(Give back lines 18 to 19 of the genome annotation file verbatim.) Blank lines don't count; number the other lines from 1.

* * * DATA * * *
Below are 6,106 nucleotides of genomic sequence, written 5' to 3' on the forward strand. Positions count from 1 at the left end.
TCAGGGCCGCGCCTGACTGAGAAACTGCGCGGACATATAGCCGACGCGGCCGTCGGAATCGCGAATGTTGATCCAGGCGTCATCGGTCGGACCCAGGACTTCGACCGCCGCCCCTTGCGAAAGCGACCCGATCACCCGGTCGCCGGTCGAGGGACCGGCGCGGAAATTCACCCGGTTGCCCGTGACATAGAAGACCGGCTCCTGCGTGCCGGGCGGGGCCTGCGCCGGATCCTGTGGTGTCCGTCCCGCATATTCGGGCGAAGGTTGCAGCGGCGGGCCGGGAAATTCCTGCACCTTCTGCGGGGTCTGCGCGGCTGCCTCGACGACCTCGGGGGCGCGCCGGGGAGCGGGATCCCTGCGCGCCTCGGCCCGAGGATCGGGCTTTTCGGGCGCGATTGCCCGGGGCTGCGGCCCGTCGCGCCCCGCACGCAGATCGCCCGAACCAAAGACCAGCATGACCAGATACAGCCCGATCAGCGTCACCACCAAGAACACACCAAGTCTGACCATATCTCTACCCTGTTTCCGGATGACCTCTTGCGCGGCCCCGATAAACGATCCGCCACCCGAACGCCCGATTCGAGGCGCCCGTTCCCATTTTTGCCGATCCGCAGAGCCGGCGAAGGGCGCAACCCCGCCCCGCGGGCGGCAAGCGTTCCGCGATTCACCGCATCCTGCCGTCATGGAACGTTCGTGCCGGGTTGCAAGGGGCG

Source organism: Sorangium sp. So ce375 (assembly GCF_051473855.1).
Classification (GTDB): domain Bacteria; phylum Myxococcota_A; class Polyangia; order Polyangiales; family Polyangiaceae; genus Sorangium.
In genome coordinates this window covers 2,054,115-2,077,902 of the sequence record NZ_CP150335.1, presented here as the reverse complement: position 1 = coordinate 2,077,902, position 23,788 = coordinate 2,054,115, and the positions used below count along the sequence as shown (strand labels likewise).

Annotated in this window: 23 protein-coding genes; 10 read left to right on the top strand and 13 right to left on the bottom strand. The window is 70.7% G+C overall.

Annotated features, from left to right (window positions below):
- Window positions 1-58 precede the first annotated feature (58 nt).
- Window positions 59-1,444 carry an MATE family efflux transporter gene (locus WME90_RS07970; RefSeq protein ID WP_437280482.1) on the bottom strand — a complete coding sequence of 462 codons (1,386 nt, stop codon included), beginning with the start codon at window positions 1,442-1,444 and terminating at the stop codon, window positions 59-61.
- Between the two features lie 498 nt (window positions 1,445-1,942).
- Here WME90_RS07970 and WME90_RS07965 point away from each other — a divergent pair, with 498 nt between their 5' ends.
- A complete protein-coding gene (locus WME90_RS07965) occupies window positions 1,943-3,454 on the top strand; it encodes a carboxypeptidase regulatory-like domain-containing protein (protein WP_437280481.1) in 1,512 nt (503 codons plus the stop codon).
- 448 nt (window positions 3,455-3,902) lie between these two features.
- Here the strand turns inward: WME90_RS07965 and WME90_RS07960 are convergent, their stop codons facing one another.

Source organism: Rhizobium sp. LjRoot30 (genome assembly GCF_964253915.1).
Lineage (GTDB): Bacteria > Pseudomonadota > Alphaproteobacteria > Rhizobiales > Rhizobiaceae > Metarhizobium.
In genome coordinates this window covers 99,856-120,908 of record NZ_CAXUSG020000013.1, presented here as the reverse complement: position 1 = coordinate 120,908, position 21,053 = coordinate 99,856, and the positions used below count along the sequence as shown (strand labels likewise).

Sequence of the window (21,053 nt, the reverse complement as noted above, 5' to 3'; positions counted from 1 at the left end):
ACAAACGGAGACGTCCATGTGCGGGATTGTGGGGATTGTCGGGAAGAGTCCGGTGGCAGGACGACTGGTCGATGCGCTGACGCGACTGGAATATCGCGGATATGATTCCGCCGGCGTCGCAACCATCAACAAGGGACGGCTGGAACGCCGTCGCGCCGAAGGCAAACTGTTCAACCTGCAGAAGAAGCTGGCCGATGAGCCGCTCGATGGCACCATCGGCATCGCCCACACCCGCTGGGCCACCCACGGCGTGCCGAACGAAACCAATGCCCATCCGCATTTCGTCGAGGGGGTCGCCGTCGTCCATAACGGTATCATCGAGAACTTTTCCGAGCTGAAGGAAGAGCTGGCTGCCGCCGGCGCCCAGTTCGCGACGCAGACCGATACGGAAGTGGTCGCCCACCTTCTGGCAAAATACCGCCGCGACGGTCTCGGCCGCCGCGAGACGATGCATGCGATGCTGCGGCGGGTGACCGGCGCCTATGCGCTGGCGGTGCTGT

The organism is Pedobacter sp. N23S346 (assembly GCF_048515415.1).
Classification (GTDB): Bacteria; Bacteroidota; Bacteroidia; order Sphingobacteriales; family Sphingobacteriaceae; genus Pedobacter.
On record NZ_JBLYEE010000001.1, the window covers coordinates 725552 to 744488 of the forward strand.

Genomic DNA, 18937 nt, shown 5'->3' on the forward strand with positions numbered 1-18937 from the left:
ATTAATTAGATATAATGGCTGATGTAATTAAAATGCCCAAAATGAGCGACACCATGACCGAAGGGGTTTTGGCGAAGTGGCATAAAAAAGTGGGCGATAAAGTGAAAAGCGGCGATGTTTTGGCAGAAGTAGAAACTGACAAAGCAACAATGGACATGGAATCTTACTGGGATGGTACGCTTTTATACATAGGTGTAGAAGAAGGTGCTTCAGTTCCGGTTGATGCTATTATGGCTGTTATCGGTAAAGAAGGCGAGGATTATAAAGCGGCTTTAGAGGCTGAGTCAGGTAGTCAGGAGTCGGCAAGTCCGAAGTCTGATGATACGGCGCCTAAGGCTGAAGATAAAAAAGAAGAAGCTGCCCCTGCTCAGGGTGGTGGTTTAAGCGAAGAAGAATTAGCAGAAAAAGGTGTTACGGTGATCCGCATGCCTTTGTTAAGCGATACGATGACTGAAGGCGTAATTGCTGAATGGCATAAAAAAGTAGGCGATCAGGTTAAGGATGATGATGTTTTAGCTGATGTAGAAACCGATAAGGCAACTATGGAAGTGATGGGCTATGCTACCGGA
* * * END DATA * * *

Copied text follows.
Sequence of the window (21,053 nt, the reverse complement as noted above, 5' to 3'; positions counted from 1 at the left end):
ACAAACGGAGACGTCCATGTGCGGGATTGTGGGGATTGTCGGGAAGAGTCCGGTGGCAGGACGACTGGTCGATGCGCTGACGCGACTGGAATATCGCGGATATGATTCCGCCGGCGTCGCAACCATCAACAAGGGACGGCTGGAACGCCGTCGCGCCGAAGGCAAACTGTTCAACCTGCAGAAGAAGCTGGCCGATGAGCCGCTCGATGGCACCATCGGCATCGCCCACACCCGCTGGGCCACCCACGGCGTGCCGAACGAAACCAATGCCCATCCGCATTTCGTCGAGGGGGTCGCCGTCGTCCATAACGGTATCATCGAGAACTTTTCCGAGCTGAAGGAAGAGCTGGCTGCCGCCGGCGCCCAGTTCGCGACGCAGACCGATACGGAAGTGGTCGCCCACCTTCTGGCAAAATACCGCCGCGACGGTCTCGGCCGCCGCGAGACGATGCATGCGATGCTGCGGCGGGTGACCGGCGCCTATGCGCTGGCGGTGCTGT